Celebrating local and regional identity needs to go hand-in-hand with an authentic love of country. Labour will have changed when people see the party’s sense of patriotism and national pride as instinctive and unstudied. Flying the union and St George’s flags, celebrating the armed forces, and speaking with pride of the nation’s past should be so much part of the Labour Party’s culture that they are things barely worthy of remark.

The party’s patriotism does not need to be an insipid, dialled-down version of conservatism, nationalism or isolationism. Almost every other rich country has a radical tradition that links love of nation to an impatience for change and a yearning to make their nation better. As George Orwell said long ago, the English left is the exception in seeing a conflict between patriotism and socialism. At home, Labour needs to become just as good at celebrating the public service of police officers and soldiers as nurses and teachers. And abroad, the party will only be able to sell an ethical, multilateral foreign policy when this sounds like the patriotic project of people who love their country and want to make it stronger.

I’ve got this far without mentioning Joe Biden. But the manner of the American president’s victory and his first 100 days in office obviously shows what might be possible for Labour. Biden has succeeded in uniting a broad coalition that includes urban graduates, ethnic minorities and a sufficient share of white blue-collar voters. As has been said by many others, Biden is combining reassurance on values, culture and demeanour with a bold centre-left economic programme.

Labour absolutely needs to do the same. The party can only build an election-winning coalition on the basis of both big economic change and a reassuring cultural message. Keir Starmer has impeccable human rights credentials. But he has been careful to steer clear of ‘culture war’ controversies and left-wing purity-tests, which sound completely alien to people in most parts of the country. He knows he has to occupy a lot of space on the liberal/conservative values axis to build the electoral coalition he needs.

On economics, Labour strategists agree the party should stay left to unite enough working-class and urban liberal voters. Against an economically centrist Tory party, Labour will be thumped if it just seeks to compete on the same economic turf, but without the advantage of incumbency. 

So far, however, the party has done little to turn this insight into a clear offer. Rachel Reeves needs to build on her bold campaigning on sleaze and privatised public services to set out a transformative economic agenda. It needs to wrap together green transition, investment in infrastructure, active government to help businesses grow, a new adult skills system, labour law reforms to shift power to workers and unions, a rebalancing of taxation and a major boost to social security.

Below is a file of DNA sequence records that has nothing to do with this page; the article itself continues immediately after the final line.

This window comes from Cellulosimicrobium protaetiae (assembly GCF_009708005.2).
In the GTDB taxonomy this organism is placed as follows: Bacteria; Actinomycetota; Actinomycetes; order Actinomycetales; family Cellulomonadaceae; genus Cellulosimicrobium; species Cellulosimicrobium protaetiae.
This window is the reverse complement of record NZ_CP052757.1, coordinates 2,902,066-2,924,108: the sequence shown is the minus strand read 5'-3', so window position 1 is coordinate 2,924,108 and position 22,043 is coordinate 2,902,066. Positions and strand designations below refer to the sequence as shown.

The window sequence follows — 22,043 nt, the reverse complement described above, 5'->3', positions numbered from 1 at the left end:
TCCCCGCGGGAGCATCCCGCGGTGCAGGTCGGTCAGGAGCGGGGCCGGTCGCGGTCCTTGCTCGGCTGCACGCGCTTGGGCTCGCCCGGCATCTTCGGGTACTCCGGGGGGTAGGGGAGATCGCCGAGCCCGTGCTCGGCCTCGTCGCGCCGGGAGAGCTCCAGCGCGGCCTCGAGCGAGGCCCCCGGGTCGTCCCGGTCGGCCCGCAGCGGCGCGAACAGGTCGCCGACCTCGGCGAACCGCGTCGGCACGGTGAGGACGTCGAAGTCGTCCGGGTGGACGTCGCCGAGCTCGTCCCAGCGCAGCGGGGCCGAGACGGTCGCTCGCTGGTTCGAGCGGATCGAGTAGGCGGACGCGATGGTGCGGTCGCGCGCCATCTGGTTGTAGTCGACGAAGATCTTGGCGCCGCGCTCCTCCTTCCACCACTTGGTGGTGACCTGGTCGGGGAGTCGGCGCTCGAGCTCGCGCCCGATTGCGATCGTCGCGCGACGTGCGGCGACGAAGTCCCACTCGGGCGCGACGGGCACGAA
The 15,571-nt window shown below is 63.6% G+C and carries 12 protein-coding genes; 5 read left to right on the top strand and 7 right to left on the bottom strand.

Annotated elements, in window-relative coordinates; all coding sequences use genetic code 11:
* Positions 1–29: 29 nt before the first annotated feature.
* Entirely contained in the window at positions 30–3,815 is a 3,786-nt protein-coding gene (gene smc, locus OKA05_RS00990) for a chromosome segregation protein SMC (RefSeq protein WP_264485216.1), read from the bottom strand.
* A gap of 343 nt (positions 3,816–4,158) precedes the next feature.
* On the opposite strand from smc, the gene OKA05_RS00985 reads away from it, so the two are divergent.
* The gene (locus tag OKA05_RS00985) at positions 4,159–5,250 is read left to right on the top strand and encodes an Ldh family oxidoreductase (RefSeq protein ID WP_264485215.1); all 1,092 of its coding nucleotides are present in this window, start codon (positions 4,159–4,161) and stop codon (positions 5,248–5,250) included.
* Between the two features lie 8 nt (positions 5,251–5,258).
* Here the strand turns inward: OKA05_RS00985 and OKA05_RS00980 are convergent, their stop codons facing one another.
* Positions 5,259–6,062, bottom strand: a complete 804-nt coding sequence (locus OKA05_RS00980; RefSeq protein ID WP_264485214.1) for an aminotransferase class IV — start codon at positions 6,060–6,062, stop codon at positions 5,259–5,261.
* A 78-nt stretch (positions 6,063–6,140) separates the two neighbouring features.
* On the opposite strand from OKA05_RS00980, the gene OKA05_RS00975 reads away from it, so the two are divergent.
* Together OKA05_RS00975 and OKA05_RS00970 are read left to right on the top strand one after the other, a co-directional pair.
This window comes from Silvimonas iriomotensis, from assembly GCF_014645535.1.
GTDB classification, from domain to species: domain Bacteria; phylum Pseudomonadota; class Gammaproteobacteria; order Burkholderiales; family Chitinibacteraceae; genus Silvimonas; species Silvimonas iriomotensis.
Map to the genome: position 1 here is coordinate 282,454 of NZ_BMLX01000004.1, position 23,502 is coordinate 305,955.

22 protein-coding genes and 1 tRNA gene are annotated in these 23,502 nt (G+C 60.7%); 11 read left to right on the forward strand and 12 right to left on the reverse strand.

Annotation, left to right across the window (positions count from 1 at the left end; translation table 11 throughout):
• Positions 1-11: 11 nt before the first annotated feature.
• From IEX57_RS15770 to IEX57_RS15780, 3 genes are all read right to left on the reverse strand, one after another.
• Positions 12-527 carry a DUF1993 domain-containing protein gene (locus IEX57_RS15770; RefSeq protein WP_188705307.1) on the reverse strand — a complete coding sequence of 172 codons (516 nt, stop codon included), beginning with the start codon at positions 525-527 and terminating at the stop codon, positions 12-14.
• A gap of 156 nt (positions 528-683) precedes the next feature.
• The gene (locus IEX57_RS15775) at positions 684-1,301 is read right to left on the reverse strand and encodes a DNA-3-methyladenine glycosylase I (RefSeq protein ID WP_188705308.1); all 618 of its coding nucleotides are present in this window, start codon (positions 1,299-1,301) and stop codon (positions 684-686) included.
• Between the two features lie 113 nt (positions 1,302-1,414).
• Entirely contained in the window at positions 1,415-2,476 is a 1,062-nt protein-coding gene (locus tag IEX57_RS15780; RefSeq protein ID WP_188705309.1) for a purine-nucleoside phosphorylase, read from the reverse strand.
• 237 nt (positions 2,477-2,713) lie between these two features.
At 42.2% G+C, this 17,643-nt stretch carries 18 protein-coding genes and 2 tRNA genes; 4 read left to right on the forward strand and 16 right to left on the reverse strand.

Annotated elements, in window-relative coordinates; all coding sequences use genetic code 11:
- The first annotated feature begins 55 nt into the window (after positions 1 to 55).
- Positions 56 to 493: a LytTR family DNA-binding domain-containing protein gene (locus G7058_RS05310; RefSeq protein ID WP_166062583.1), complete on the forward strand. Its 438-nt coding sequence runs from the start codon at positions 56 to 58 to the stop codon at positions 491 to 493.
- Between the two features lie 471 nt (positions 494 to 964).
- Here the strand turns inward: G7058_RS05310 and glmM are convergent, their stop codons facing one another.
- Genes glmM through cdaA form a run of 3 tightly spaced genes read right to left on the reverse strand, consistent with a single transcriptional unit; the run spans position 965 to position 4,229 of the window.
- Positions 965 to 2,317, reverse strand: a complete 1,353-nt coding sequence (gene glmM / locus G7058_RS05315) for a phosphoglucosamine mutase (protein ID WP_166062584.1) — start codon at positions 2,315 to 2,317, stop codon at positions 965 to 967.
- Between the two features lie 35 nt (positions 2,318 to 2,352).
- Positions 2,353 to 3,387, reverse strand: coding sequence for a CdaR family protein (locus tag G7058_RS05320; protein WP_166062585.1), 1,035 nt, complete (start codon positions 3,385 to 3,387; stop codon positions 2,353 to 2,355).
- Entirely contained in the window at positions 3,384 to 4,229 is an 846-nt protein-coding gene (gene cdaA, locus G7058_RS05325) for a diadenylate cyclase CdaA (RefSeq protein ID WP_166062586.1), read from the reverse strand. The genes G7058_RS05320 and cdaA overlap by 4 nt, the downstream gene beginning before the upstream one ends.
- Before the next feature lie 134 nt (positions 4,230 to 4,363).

But how the party talks about its economic ambitions matters. If Labour is to win back working-class seats, its economic pitch must be big but also grounded. Labour politicians need to remember that most people like their country, like their work and don’t want to feel like victims. The party’s agenda must not sound scary, ideological or an answer to questions people didn’t think they’d asked. While the programme might have lots in common with 2017, it needs to sound like Joe Biden not John McDonnell. The message and the messengers need to be credible, reassuring, believable and safe.

Alarmist talk of zero growth, post-capitalism and the end of work puts Labour’s real-world social democratic radicalism at risk. The party’s economic offer must be of security, good work and a bright future. And Labour has to show it is on the side of businesses as well as workers, with a vision of active government that will build and spread prosperity. In traditionally working-class seats, Labour needs to appeal to the self-employed, small business owners and middle managers: creating crude divides between bosses and workers reflects neither social reality nor the party’s electoral interests. 

After some grim election results for Labour, it’s time for the party to pull the pieces together. Keir Starmer’s critics are right to say he has not told a clear enough story about the country he wants to lead. But the raw material is all there. Labour needs to turn off Twitter, and listen, learn and reflect back what it hears from marginal seats. It needs to lead and shape communities wherever it holds power and talk with pride about the country. And it needs to tell a big and believable story of economic change, that offers a better future with more security for people not more risk.

Hearts and Minds: winning the working-class vote was published in April. It was edited by John Healey MP, and includes chapters from Tracy Brabin MP, Yvette Cooper MP, Jon Cruddas MP, Yvonne Fovargue MP, Emma Hardy MP, Dan Jarvis MP, Abena Oppong-Asare MP, Taiwo Owatemi MP, Toby Perkins MP, Bridget Phillipson MP, Jonathan Reynolds MP and Nick Thomas-Symonds MP.